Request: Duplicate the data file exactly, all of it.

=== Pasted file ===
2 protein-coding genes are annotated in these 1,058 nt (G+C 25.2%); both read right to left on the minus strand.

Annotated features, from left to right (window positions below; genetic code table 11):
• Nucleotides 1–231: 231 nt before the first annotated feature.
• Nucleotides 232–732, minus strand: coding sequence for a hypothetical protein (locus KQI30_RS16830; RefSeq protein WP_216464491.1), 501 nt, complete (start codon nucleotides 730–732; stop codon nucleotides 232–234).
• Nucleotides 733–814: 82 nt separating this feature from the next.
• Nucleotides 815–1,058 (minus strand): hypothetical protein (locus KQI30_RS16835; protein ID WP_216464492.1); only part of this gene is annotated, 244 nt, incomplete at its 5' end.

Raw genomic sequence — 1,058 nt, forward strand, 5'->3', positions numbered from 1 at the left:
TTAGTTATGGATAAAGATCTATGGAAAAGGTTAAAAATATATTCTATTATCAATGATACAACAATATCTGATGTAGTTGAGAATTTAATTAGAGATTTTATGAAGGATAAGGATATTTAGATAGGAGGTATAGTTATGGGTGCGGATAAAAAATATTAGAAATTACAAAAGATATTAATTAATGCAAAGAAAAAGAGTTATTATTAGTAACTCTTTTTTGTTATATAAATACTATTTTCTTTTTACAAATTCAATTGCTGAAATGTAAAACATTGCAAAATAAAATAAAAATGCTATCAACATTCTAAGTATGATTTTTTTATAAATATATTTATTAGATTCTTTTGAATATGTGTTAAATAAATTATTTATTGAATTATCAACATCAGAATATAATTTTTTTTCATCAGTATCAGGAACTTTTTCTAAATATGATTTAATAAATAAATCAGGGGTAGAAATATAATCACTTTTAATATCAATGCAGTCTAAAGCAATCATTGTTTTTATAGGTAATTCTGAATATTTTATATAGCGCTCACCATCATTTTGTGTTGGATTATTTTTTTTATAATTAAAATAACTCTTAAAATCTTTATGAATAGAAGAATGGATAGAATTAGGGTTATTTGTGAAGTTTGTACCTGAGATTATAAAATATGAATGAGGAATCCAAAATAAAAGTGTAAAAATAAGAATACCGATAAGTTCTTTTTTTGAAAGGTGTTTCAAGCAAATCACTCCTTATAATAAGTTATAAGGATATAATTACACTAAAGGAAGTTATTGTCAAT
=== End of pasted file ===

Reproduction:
2 protein-coding genes are annotated in these 1,058 nt (G+C 25.2%); both read right to left on the minus strand.

Annotated features, from left to right (window positions below; genetic code table 11):
• Nucleotides 1–231: 231 nt before the first annotated feature.
• Nucleotides 232–732, minus strand: coding sequence for a hypothetical protein (locus KQI30_RS16830; RefSeq protein WP_216464491.1), 501 nt, complete (start codon nucleotides 730–732; stop codon nucleotides 232–234).
• Nucleotides 733–814: 82 nt separating this feature from the next.
• Nucleotides 815–1,058 (minus strand): hypothetical protein (locus KQI30_RS16835; protein ID WP_216464492.1); only part of this gene is annotated, 244 nt, incomplete at its 5' end.

Raw genomic sequence — 1,058 nt, forward strand, 5'->3', positions numbered from 1 at the left:
TTAGTTATGGATAAAGATCTATGGAAAAGGTTAAAAATATATTCTATTATCAATGATACAACAATATCTGATGTAGTTGAGAATTTAATTAGAGATTTTATGAAGGATAAGGATATTTAGATAGGAGGTATAGTTATGGGTGCGGATAAAAAATATTAGAAATTACAAAAGATATTAATTAATGCAAAGAAAAAGAGTTATTATTAGTAACTCTTTTTTGTTATATAAATACTATTTTCTTTTTACAAATTCAATTGCTGAAATGTAAAACATTGCAAAATAAAATAAAAATGCTATCAACATTCTAAGTATGATTTTTTTATAAATATATTTATTAGATTCTTTTGAATATGTGTTAAATAAATTATTTATTGAATTATCAACATCAGAATATAATTTTTTTTCATCAGTATCAGGAACTTTTTCTAAATATGATTTAATAAATAAATCAGGGGTAGAAATATAATCACTTTTAATATCAATGCAGTCTAAAGCAATCATTGTTTTTATAGGTAATTCTGAATATTTTATATAGCGCTCACCATCATTTTGTGTTGGATTATTTTTTTTATAATTAAAATAACTCTTAAAATCTTTATGAATAGAAGAATGGATAGAATTAGGGTTATTTGTGAAGTTTGTACCTGAGATTATAAAATATGAATGAGGAATCCAAAATAAAAGTGTAAAAATAAGAATACCGATAAGTTCTTTTTTTGAAAGGTGTTTCAAGCAAATCACTCCTTATAATAAGTTATAAGGATATAATTACACTAAAGGAAGTTATTGTCAAT